We now have a high risk for potential tropical development in the Gulf of Mexico, over the next 48-72 hours. The National Hurricane Center has raised the short term risk for development over the next 48 hours to 70%, and raised the next 72 hour threat up to 90% for potential development. We could likely see a tropical depression form in the western Gulf north of the Bay of Campeche, by later today or Friday.
An area of disorganized showers and storms associated with a low pressure system, continues to organize and develop just north of the Bay of Campeche. This system has brought heavy rain to parts of Central America and Mexico as it developed, and could bring heavy rainfall to the northern Gulf by late Friday. Stay tuned for updates as we get more data throughout the day.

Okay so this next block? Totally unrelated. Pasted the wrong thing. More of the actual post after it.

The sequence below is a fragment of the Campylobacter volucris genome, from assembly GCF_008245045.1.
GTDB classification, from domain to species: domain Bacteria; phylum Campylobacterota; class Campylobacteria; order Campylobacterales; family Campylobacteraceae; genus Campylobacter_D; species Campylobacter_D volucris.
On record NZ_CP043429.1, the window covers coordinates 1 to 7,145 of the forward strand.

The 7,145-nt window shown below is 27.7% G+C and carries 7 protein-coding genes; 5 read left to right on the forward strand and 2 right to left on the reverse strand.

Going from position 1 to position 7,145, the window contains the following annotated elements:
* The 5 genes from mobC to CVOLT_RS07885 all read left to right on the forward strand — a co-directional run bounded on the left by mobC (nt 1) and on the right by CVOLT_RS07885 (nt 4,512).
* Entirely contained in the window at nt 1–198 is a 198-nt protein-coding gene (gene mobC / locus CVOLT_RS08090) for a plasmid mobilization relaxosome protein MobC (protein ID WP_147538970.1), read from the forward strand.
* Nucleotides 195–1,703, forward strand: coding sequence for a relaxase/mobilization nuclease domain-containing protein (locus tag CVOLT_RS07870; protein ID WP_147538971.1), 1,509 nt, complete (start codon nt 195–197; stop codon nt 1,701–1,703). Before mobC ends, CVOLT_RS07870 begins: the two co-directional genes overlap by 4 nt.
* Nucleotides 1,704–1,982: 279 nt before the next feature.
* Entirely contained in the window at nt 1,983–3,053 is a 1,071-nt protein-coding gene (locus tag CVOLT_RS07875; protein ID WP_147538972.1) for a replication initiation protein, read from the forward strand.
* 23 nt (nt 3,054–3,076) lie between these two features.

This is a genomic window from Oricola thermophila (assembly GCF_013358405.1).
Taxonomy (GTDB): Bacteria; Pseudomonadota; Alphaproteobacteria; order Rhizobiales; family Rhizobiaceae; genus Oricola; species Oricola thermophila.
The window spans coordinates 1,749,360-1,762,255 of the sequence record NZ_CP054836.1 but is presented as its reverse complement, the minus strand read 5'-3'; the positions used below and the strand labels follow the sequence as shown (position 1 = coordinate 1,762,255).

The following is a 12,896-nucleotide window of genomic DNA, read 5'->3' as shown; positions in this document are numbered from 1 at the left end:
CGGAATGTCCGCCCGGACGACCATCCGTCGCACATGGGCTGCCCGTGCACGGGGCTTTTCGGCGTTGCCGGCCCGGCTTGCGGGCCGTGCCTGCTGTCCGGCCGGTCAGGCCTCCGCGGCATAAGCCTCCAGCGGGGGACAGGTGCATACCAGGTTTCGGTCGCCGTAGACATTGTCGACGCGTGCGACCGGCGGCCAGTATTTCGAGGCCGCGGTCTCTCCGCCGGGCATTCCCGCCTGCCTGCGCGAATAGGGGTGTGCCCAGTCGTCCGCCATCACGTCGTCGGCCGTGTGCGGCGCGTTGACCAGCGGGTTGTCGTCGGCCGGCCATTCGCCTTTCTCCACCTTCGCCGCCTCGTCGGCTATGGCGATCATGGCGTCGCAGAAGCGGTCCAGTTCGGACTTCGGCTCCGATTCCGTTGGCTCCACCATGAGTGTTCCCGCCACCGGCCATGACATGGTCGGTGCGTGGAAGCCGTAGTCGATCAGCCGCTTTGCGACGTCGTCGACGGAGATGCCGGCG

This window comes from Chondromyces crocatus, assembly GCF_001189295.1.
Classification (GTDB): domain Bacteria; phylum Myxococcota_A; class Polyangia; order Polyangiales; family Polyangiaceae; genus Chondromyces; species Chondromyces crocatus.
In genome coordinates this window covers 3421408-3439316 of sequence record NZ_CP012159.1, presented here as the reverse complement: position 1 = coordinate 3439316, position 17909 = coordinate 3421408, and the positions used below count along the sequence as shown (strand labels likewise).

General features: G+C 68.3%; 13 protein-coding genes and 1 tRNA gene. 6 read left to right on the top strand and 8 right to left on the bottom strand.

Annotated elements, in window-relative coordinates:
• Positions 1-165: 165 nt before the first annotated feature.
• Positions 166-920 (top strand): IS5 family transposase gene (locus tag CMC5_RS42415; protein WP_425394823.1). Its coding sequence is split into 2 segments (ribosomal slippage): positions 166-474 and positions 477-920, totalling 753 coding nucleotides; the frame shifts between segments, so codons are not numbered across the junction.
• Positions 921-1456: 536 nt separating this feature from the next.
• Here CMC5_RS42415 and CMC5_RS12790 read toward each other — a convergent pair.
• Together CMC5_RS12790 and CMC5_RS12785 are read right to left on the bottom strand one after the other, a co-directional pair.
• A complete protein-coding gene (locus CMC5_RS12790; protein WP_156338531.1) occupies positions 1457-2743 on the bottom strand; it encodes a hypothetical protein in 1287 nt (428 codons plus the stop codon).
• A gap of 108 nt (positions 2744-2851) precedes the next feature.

Coastal areas from far southeastern Texas, Louisiana, Alabama, Mississippi, and Florida should brace for a risk of heavy rain and a flooding threat Friday through Sunday. Estimated rain totals from this tropical systems arrival at this time appear to be between 3-8” with localized amounts of more possible. Please stay tuned to local forecasts and officials for updates.
Taking a look now at a broader picture of Tropical activity, we now have a 60% chance for tropical development off the western coast of Mexico as a low pressure system is expected to develop later in the week, combining with disorganized storm activity. This could bring a flash flooding threat to coastal areas in western Mexico if it develops.
In the Central Pacific, post tropical Carlos continues to slowly move west and weaken, with a chance of Carlos fully dissipating by Friday. Carlos is currently 1,500 miles ESE of Hilo Hawaii.
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